What Happens To Your Body When You Start Eating Dairy Again

It seems that just about everybody today is cutting something out of their diet, or knows someone who is. Whether it's for health, skin, or ethical reasons, restrictive diets are everywhere, and one of the top food offenders? Dairy (via Insider).

There are a lot of reasons why some people choose to cut dairy out of their diets, either temporarily or permanently. Around 65% of the U.S. population is lactose intolerant, and it's often in response to dairy allergies or sensitivities (via Prevention). Sometimes, however, dairy is cut out in the hopes of reducing acne, fatigue, or sinus infections. After spending some time dairy-free, you might decide that the pull of pizza or ice cream sundaes is just too strong to resist, and wonder what will happen if you give in and indulge. Could cutting dairy out of your diet actually make things worse the next time you sip a latte?

Unfortunately, the answer is yes. The enzyme lactase, which is used to break down lactose and make dairy products more digestible, is in short supply in a majority of the U.S. population. When you cut out dairy altogether, your gut actually decreases lactase production even more, making it harder than ever to digest when you reintroduce it.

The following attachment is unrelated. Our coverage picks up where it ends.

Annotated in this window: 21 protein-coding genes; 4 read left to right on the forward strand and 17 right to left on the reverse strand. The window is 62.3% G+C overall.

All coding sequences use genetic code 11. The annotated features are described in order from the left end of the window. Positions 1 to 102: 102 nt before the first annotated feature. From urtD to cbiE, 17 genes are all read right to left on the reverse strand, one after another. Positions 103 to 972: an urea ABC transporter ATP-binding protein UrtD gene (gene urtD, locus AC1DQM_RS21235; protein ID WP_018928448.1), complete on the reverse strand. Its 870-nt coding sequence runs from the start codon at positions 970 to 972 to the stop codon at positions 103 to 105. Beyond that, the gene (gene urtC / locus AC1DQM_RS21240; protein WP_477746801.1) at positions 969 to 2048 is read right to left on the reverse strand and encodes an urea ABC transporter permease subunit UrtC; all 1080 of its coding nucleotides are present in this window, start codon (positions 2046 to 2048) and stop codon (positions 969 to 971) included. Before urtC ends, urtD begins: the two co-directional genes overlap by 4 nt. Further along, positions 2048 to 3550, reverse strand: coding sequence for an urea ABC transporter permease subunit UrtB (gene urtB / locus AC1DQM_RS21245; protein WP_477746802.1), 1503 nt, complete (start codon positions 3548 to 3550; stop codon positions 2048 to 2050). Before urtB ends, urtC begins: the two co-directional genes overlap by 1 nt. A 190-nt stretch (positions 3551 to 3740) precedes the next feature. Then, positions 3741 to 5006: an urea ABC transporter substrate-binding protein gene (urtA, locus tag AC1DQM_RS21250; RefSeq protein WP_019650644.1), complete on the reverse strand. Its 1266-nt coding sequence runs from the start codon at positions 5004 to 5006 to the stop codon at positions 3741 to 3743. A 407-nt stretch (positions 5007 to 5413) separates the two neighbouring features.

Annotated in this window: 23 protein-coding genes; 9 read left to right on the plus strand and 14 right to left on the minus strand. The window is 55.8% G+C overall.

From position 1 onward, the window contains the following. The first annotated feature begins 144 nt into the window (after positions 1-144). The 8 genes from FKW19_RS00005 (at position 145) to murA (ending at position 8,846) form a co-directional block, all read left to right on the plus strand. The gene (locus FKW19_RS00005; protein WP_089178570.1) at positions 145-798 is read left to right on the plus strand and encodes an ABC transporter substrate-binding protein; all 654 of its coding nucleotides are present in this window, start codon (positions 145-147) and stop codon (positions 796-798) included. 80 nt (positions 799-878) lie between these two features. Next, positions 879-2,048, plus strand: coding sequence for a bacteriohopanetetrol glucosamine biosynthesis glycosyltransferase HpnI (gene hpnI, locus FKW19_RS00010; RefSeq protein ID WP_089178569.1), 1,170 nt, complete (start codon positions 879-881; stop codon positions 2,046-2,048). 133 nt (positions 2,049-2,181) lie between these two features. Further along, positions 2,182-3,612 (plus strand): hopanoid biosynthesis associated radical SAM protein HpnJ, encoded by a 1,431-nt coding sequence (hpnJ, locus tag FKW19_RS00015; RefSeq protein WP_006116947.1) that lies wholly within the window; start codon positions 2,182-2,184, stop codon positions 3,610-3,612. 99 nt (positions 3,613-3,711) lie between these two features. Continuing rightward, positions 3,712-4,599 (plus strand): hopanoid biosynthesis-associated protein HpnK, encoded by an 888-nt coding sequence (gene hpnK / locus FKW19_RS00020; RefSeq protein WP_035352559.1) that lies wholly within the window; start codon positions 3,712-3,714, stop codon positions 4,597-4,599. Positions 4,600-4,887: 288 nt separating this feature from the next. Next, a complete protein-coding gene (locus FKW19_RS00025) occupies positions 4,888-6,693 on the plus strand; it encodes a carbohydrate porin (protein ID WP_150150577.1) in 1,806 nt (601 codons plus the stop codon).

Your gut can learn to produce lactase again

"The bacteria in our colon need to be fed in order to survive," Dr. Dennis Savaiano, Meredith Professor of Nutrition Policy at Purdue University, explained to Well+Good. "[By cutting out dairy], you would change your colon bacteria to reduce the number of lactose-digesting bacteria, and hence if you reintroduced lactose in a large dose, you would have symptoms."

However, there's no need to fear that you can never enjoy your favorite cheese again. The good news is that your gut can actually be retrained to start producing lactase again. The key is to reintroduce dairy gradually, starting with small amounts, and in combination with other foods. According to Dr. Savaiano, your gut will adapt by producing more lactase over time.

Unless you have a true dairy allergy, nutritionists don't recommend eliminating dairy entirely. Dairy products contain too many important nutrients. "[Dairy] has vital nutrients including protein and bone-building calcium, and is a good source of vitamin D, which most people are lacking in their diets," Lisa Moskovitz, a certified dietitian-nutritionist, told Glamour. "Unless you're avoiding dairy for a medical reason, it is not something I would recommend."